Under the Constitution, the President of the House is elected by the Representatives at the beginning and for the whole period of the term of office of the House of Representatives. In case of temporary absence or pending the filling of a vacancy of the office of the President, the functions thereof are performed by the eldest Representatives unless the Representatives decide otherwise.

After his/her election, the President appoints two Representatives as Clerks and two Representatives as Administrative Clerks of the House. Assisted by the Clerks and Administrative Clerks, the President conducts and coordinates the proceedings of the House and sees to the smooth carrying out of the House deliberations. Moreover, he/she is the Head of the Office of the House and, in cooperation with the Secretary General of the House, coordinates and supervises the performance of its functions.

The President represents the House at events held in and outside the House, sees to its smooth organisation and management and addresses on behalf of the House the President of the Republic and other Officers of the State. He/she also acts for the President of the Republic in the event of the latter’s temporary absence or temporary incapacity to perform his/her duties.

Political party groups

Any political party, which is represented in the House by at least twelve percent of the total number of the Representatives, can form a political party group. Each political party group appoints its parliamentary spokesman and informs the President of the House accordingly.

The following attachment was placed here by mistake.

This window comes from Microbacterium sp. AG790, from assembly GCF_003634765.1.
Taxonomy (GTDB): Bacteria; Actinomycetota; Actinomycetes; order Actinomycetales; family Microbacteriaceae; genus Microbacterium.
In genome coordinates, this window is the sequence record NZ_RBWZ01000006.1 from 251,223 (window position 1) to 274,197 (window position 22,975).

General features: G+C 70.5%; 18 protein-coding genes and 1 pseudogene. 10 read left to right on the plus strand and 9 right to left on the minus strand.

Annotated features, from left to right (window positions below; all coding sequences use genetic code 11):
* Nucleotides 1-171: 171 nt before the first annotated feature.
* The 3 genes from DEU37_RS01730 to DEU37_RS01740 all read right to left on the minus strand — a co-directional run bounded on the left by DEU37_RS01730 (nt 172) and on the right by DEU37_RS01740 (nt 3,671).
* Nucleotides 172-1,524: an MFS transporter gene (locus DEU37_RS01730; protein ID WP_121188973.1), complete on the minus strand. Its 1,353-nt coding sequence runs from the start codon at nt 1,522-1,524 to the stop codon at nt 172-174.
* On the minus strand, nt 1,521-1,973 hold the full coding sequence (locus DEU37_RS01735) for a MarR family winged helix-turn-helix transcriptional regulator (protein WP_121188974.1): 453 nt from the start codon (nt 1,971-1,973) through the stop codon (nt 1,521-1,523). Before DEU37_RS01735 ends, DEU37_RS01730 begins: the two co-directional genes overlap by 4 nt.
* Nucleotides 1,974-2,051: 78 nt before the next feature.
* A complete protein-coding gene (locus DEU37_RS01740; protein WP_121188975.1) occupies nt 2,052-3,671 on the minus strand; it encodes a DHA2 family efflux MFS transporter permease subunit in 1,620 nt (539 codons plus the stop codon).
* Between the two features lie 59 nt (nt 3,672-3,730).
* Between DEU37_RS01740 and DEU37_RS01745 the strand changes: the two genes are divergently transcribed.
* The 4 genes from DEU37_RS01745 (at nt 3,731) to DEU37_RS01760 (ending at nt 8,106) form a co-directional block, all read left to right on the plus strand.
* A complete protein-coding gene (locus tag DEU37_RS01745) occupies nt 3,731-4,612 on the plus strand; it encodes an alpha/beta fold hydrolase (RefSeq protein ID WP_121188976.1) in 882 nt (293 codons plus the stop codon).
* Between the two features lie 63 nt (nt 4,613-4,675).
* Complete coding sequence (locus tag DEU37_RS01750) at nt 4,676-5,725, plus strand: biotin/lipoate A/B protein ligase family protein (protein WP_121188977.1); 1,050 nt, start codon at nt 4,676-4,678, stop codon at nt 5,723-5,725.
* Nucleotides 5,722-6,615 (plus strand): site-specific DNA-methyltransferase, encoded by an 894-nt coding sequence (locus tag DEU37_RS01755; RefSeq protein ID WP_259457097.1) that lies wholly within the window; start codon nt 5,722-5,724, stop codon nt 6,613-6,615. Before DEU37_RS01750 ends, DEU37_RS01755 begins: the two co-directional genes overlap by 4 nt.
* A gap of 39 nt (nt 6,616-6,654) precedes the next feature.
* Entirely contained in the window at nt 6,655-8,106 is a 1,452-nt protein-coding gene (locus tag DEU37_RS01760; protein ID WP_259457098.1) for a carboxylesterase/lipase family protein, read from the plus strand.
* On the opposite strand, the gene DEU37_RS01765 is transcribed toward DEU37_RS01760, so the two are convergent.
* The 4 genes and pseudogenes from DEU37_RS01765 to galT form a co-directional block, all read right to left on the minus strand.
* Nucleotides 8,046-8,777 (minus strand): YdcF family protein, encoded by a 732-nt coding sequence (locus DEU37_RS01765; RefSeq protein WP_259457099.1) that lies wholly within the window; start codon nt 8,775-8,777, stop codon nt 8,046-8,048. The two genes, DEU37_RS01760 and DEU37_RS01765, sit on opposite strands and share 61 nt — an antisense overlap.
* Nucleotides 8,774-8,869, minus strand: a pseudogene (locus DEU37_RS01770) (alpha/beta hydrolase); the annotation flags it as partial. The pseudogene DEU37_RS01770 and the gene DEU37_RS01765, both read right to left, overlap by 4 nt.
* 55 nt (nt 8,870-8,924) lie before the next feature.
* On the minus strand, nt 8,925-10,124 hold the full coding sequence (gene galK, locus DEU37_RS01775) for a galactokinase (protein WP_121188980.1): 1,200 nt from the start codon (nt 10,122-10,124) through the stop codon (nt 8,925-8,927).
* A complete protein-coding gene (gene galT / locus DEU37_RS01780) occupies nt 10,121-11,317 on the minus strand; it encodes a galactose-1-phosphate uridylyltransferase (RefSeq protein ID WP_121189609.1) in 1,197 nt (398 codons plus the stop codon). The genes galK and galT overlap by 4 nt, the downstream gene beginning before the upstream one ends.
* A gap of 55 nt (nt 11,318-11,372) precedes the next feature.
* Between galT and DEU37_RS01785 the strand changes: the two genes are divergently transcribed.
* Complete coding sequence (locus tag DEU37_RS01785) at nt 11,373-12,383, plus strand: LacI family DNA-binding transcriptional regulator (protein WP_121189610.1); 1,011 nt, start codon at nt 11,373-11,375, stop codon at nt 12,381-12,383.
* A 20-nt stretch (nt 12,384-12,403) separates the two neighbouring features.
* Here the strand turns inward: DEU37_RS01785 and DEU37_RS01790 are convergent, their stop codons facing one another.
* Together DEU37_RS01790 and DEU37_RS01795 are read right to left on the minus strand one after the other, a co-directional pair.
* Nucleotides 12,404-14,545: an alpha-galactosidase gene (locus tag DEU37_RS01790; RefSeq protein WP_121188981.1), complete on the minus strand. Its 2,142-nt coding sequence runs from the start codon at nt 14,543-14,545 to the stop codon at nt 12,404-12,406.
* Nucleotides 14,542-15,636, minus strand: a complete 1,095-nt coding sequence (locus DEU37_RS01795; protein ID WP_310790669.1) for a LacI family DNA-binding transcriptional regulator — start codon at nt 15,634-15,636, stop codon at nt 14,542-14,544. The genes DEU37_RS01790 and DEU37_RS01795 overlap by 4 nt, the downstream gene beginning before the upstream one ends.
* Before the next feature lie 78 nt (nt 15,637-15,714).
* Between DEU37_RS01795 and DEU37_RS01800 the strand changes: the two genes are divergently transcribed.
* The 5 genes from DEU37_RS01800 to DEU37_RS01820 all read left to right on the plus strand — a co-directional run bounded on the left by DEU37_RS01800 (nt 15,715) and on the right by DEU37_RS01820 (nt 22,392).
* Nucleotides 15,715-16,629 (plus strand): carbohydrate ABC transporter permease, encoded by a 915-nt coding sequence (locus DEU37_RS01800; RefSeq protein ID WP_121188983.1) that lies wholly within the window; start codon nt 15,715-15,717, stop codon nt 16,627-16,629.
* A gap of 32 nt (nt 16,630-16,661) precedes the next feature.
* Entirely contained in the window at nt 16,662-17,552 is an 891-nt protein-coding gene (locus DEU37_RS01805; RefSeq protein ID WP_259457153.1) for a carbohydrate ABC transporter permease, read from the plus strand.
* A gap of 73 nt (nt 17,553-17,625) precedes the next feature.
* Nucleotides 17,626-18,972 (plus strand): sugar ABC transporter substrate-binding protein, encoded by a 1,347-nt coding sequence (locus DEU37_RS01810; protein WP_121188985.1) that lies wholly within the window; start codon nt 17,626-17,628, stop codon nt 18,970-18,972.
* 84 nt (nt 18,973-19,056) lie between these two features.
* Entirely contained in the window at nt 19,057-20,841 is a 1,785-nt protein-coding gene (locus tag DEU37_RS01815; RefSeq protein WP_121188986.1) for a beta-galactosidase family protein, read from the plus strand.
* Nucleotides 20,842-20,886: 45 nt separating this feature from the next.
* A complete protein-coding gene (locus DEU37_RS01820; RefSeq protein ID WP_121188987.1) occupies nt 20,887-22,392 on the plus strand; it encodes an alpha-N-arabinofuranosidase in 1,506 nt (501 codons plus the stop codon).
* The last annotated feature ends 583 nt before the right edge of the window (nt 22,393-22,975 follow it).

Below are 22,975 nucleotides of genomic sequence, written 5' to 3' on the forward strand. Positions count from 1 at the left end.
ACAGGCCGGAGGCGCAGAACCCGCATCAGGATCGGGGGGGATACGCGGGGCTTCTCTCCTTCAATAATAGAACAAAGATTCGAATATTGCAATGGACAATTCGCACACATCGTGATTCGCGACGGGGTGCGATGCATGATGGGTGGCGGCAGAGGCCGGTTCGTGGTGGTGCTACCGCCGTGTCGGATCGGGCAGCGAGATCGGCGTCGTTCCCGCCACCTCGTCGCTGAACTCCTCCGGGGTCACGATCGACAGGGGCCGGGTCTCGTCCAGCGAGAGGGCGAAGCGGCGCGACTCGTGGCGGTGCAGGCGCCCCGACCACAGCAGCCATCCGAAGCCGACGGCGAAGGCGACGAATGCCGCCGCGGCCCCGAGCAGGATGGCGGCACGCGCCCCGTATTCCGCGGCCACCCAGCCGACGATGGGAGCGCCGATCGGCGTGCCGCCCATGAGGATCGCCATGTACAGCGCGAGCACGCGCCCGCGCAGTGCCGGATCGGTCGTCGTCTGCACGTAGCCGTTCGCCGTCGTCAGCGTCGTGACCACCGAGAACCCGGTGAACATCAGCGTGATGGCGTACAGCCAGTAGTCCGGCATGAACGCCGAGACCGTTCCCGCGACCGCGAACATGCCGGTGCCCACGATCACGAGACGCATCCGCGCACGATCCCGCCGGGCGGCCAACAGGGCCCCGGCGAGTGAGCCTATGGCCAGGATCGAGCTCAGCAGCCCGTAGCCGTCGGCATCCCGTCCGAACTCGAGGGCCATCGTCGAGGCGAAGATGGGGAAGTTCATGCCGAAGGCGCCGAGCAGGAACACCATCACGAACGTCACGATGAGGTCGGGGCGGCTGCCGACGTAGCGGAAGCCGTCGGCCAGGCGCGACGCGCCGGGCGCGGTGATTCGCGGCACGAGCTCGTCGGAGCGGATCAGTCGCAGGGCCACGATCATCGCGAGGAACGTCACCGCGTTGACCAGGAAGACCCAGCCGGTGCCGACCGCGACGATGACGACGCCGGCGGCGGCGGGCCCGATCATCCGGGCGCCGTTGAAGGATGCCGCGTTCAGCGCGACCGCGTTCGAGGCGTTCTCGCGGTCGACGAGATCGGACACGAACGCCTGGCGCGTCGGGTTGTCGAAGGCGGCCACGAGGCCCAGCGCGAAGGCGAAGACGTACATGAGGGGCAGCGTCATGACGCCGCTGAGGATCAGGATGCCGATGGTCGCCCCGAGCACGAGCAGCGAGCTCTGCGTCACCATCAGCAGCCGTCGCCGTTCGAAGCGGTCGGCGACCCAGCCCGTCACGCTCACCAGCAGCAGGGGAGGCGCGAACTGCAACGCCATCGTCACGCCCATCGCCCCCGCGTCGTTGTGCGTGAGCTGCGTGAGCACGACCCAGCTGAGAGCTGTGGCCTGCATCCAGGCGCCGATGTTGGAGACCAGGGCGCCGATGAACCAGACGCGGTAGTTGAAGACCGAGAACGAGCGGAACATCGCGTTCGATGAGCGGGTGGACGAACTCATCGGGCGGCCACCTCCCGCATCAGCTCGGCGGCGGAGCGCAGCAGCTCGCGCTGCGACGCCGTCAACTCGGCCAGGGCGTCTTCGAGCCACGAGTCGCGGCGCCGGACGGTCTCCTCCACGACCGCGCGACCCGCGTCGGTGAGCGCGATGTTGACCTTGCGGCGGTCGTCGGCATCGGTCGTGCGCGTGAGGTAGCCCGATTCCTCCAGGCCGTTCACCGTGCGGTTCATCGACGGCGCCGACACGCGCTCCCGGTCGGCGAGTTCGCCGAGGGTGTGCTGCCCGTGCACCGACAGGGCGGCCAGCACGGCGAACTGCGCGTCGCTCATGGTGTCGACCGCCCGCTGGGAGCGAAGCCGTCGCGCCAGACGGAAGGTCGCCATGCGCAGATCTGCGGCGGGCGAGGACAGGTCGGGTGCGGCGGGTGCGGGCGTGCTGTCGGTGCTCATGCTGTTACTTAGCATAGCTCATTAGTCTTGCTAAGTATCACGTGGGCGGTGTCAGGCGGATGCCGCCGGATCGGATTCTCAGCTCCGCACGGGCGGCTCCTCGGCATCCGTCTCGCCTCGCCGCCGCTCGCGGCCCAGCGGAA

Representatives of religious groups in the House

The religious groups of the Armenians, the Latins and the Maronites were represented in the Greek Communal Chamber by elected representatives, up until the transfer of the Chamber’s legislative functions to the House of Representatives in March 1965. From 1965 to 1970 each of these three representatives represented their respective group in the House through an extention of their mandate on an annual basis. In 1970 the House enacted the Law on Religious Groups (Representation), which provides for the representation of each religious group in the House by one representative, who is elected among votes of his/her respective group according to the provisions of the electoral law. Ever since then, the three representatives of the religious groups are elected, like Representatives of the House, every five years, they participate in the House Standing Committee on Education, attend plenary meetings of the House and express their views on matters concerning their group without, however, a right to vote. They also enjoy the same rights and privileges (non-liability, immunity, remuneration, tax exemptions) as other Representatives.

Dissolution of the House

The House or Representatives may dissolve itself before the end of its five year term of office by a decision of the Plenary carried by an absolute majority. This decision provides for the date of the holdings of the general election, which cannot be less than thirty days and more than forty days from the date of such decision; it also provides for the date of the first meeting of the newly elected House, which cannot be later than fifteen days after such general election.

The term of office of the House to be elected after dissolution is equal to the unexpired period of the term of office of the dissolved House. However, in case of a decision for dissolution within the last year of the five-year term of office, the newly elected House is considered to be also elected for the subsequent five-years term.